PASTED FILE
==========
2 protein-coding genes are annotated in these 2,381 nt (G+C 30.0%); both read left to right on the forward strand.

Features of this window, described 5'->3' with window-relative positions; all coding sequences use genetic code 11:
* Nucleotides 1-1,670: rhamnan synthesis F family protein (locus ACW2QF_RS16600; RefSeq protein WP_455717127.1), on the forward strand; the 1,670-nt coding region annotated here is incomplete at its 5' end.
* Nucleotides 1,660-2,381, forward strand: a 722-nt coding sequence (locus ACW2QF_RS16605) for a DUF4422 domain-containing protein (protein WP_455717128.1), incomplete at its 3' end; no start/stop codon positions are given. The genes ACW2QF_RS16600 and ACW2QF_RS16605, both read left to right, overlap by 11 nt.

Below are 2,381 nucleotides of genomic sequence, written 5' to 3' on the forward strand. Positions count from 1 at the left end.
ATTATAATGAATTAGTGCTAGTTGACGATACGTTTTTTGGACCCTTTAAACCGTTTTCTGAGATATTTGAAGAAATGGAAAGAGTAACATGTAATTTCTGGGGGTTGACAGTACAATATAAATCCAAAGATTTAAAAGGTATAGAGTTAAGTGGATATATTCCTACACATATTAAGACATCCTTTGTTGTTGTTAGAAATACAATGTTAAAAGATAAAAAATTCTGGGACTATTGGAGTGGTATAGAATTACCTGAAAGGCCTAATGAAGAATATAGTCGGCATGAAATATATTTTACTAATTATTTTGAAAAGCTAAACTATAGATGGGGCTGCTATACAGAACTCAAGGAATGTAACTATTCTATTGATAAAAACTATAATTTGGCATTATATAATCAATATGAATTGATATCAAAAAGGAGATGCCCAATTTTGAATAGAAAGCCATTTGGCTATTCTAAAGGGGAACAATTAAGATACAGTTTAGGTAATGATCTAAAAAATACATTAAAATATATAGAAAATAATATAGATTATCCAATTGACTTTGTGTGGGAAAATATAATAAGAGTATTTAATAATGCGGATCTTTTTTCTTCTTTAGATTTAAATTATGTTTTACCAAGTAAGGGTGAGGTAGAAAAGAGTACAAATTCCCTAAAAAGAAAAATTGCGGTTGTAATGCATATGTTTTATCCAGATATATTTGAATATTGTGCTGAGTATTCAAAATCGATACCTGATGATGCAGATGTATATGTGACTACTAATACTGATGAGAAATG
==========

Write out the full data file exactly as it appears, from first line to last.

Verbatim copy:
2 protein-coding genes are annotated in these 2,381 nt (G+C 30.0%); both read left to right on the forward strand.

Features of this window, described 5'->3' with window-relative positions; all coding sequences use genetic code 11:
* Nucleotides 1-1,670: rhamnan synthesis F family protein (locus ACW2QF_RS16600; RefSeq protein WP_455717127.1), on the forward strand; the 1,670-nt coding region annotated here is incomplete at its 5' end.
* Nucleotides 1,660-2,381, forward strand: a 722-nt coding sequence (locus ACW2QF_RS16605) for a DUF4422 domain-containing protein (protein WP_455717128.1), incomplete at its 3' end; no start/stop codon positions are given. The genes ACW2QF_RS16600 and ACW2QF_RS16605, both read left to right, overlap by 11 nt.

Below are 2,381 nucleotides of genomic sequence, written 5' to 3' on the forward strand. Positions count from 1 at the left end.
ATTATAATGAATTAGTGCTAGTTGACGATACGTTTTTTGGACCCTTTAAACCGTTTTCTGAGATATTTGAAGAAATGGAAAGAGTAACATGTAATTTCTGGGGGTTGACAGTACAATATAAATCCAAAGATTTAAAAGGTATAGAGTTAAGTGGATATATTCCTACACATATTAAGACATCCTTTGTTGTTGTTAGAAATACAATGTTAAAAGATAAAAAATTCTGGGACTATTGGAGTGGTATAGAATTACCTGAAAGGCCTAATGAAGAATATAGTCGGCATGAAATATATTTTACTAATTATTTTGAAAAGCTAAACTATAGATGGGGCTGCTATACAGAACTCAAGGAATGTAACTATTCTATTGATAAAAACTATAATTTGGCATTATATAATCAATATGAATTGATATCAAAAAGGAGATGCCCAATTTTGAATAGAAAGCCATTTGGCTATTCTAAAGGGGAACAATTAAGATACAGTTTAGGTAATGATCTAAAAAATACATTAAAATATATAGAAAATAATATAGATTATCCAATTGACTTTGTGTGGGAAAATATAATAAGAGTATTTAATAATGCGGATCTTTTTTCTTCTTTAGATTTAAATTATGTTTTACCAAGTAAGGGTGAGGTAGAAAAGAGTACAAATTCCCTAAAAAGAAAAATTGCGGTTGTAATGCATATGTTTTATCCAGATATATTTGAATATTGTGCTGAGTATTCAAAATCGATACCTGATGATGCAGATGTATATGTGACTACTAATACTGATGAGAAATG